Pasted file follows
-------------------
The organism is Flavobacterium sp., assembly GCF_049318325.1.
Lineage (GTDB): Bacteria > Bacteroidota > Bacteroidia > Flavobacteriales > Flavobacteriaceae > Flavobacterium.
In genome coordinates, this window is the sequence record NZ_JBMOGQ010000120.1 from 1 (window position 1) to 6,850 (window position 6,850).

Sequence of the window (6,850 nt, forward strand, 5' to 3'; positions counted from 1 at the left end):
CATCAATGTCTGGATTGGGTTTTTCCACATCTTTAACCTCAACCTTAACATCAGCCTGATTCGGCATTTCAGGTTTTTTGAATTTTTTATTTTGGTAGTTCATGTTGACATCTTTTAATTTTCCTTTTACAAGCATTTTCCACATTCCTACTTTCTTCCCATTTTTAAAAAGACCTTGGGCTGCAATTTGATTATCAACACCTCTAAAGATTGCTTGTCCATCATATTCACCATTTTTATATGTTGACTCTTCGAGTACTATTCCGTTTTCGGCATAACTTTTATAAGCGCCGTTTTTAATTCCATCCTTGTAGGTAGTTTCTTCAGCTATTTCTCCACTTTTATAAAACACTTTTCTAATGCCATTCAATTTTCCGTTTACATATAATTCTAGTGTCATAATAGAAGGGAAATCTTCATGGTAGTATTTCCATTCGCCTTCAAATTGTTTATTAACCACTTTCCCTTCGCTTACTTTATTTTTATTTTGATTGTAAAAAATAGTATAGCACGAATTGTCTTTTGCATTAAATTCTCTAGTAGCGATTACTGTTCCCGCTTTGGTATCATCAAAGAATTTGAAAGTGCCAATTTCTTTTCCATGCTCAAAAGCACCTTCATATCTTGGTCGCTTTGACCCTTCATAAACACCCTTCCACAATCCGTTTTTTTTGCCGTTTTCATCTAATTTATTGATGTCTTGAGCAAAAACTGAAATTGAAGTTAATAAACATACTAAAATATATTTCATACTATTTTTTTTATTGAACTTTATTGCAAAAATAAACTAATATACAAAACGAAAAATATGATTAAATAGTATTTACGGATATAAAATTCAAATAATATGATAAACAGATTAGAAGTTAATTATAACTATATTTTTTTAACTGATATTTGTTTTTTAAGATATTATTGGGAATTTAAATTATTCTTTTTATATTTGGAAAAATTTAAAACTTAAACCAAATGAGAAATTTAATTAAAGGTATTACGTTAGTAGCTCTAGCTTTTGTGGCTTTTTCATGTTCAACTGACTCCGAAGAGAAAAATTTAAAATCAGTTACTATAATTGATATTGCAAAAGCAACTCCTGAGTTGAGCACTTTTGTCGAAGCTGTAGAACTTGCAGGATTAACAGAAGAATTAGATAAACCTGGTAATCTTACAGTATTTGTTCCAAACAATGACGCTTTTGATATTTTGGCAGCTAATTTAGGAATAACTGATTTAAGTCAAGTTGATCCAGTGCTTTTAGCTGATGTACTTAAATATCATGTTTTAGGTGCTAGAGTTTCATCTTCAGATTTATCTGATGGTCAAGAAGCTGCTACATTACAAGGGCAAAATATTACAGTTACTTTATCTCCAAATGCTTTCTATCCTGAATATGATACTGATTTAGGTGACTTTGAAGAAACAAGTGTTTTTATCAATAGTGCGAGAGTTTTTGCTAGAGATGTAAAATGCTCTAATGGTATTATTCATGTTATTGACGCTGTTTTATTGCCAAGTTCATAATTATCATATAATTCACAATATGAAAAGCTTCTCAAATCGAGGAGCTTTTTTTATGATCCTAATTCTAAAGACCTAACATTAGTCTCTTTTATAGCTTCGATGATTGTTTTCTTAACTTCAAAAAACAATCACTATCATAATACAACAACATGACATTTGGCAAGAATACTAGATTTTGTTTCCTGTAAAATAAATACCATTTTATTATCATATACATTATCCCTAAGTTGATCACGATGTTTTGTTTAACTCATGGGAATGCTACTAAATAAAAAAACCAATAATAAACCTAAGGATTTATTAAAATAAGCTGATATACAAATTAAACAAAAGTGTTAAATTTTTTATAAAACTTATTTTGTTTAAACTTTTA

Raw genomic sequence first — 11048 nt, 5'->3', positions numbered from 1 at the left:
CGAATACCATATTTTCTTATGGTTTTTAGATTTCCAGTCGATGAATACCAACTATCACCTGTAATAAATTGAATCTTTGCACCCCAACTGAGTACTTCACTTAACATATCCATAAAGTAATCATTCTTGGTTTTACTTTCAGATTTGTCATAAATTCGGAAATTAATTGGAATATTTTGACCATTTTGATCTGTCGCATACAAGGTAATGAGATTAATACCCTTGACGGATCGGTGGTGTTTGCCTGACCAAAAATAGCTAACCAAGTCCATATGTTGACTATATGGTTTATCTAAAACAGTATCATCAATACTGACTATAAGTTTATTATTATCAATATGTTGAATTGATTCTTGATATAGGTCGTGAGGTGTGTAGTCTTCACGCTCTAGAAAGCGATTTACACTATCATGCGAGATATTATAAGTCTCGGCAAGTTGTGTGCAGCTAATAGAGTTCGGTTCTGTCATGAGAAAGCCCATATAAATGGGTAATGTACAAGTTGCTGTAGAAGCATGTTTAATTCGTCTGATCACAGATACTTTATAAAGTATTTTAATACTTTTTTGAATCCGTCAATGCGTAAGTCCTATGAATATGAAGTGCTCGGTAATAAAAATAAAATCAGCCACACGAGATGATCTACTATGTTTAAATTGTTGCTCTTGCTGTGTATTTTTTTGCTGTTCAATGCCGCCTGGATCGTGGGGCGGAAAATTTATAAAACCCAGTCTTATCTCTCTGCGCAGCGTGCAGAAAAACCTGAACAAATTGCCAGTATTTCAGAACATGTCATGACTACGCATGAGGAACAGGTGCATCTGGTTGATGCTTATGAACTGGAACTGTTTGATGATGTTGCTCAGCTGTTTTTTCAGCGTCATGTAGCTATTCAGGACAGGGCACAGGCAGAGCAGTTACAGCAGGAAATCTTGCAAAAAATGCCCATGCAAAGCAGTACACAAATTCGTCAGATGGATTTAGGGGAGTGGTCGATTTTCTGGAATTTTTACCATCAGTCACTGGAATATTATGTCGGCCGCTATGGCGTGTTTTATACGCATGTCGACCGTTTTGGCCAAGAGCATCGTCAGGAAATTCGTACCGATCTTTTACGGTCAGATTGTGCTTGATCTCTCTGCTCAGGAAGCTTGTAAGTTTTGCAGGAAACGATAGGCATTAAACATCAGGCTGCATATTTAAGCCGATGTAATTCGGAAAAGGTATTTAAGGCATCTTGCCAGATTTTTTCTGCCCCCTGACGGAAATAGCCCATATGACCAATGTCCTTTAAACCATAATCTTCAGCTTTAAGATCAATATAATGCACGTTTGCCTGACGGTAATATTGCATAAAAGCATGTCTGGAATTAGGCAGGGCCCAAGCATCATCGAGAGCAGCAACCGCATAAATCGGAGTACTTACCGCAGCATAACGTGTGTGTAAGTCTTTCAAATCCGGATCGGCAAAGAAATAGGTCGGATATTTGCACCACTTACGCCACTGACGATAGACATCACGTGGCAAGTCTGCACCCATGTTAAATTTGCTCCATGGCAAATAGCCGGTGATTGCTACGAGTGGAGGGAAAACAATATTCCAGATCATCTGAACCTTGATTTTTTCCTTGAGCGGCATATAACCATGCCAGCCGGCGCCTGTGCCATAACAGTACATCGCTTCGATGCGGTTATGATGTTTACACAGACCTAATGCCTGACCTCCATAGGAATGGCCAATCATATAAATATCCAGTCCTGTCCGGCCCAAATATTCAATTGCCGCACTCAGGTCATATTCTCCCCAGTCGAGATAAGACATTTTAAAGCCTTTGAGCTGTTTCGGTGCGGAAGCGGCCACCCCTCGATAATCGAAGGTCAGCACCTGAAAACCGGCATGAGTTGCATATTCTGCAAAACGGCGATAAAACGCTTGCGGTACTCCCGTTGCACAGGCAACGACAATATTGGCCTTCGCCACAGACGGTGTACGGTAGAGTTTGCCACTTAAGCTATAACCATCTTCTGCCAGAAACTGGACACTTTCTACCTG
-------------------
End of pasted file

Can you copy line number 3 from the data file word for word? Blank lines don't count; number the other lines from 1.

In genome coordinates, this window is the sequence record NZ_JBMOGQ010000120.1 from 1 (window position 1) to 6,850 (window position 6,850).